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Breaking Down the Van Der Watt V Schoeman Case: Understanding Shareholder Rights in Company Disputes

Shareholder oppression

What Does Shareholder Oppression Look Like in a Company?

In a recent ruling from the Eastern Cape Division, Gqeberha, the case of Van Der Watt v Schoeman has shed light on what constitutes oppressive conduct in company affairs and the rights shareholders have against such actions. This case involved two medical professionals, Dr. V and Dr. S, the sole directors and shareholders of a medical practice company, who became embroiled in a dispute that ultimately required legal intervention.


The Heart of the Matter

Dr. V, after selling her shares in the medical practice but still retaining her stake in the company, found herself excluded from company affairs. This exclusion was a deliberate act by Dr. S, which led to a deterioration of their professional relationship. Seeking a resolution, Dr. V turned to section 163 of the Companies Act 71 of 2008, aimed at addressing oppressive conduct, and requested that Dr. S buy her out at a fair value.


Court’s Stance on Oppressive Conduct

The court’s decision was clear and in favour of Dr. V, finding Dr. S’s actions towards her as oppressive and unfairly prejudicial. This ruling directed that an independent valuation of V’s shares be undertaken by a practicing chartered accountant mutually agreed upon, to establish a fair price for Sc to pay.


Implications for Shareholders: Not Just a Minority Issue

A significant takeaway from this case is the extended protection offered by section 163 of the Companies Act 71 of 2008. Traditionally seen as a safeguard for minority shareholders, the court clarified that this remedy is also available to any shareholder facing oppressive or unfair prejudice – including those with an equal voting share in a company. The court recognized that while majority shareholders generally have the means to counteract oppressive conduct due to their voting power, those in a deadlock situation (like Dr V, who had equal voting power) also require protection.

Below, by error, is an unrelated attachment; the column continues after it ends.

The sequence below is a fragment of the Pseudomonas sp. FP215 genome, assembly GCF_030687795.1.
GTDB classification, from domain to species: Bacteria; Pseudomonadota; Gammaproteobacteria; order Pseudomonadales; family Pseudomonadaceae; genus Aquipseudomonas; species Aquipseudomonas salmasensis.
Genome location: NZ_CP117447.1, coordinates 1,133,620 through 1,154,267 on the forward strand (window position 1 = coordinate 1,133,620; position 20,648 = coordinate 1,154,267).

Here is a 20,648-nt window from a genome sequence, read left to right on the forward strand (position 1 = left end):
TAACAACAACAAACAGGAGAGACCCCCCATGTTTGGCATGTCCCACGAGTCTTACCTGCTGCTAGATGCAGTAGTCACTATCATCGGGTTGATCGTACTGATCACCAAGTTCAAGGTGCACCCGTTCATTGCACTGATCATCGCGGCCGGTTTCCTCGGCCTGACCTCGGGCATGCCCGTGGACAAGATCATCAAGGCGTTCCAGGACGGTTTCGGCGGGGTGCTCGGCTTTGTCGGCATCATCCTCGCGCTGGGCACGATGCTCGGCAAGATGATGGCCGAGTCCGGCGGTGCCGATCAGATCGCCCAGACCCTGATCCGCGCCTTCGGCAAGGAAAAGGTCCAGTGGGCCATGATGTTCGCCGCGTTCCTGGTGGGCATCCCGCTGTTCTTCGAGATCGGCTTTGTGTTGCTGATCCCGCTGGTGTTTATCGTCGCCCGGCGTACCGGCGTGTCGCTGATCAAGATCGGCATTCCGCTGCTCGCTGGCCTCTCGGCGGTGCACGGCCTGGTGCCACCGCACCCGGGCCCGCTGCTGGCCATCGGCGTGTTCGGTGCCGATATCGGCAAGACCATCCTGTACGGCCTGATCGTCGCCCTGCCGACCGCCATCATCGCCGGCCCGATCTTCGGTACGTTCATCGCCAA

FAQs About the Case

  1. What is oppressive conduct in company affairs? Oppressive conduct refers to actions by a company or its directors that are burdensome, harsh, or wrongful, significantly impairing a shareholder’s interests.
  2. How does Section 163 of the Companies Act protect shareholders? Section 163 provides a remedy for shareholders who experience oppressive or unfairly prejudicial conduct, allowing courts to order a variety of relief measures, including the buyout of shares.
  3. Can equal shareholders seek relief under section 163? Yes, as illustrated in Van Der Watt v Schoeman, even shareholders with equal voting power can be granted relief if they face oppression.
  4. What was the outcome of the Van Der Watt v Schoeman case? Dr. S was ordered to buy Dr. V’s shares and loan account at a fair value determined by an independent chartered accountant.
  5. How is ‘fair value’ determined in such disputes? Fair value is typically determined by an independent valuation considering the company’s assets, earnings, market conditions, and any other relevant factors.

The Van Der Watt v Schoeman case is a pivotal one for shareholders, affirming the legal protections against oppressive actions by other shareholders or directors, and ensuring fair play in the realm of company management.

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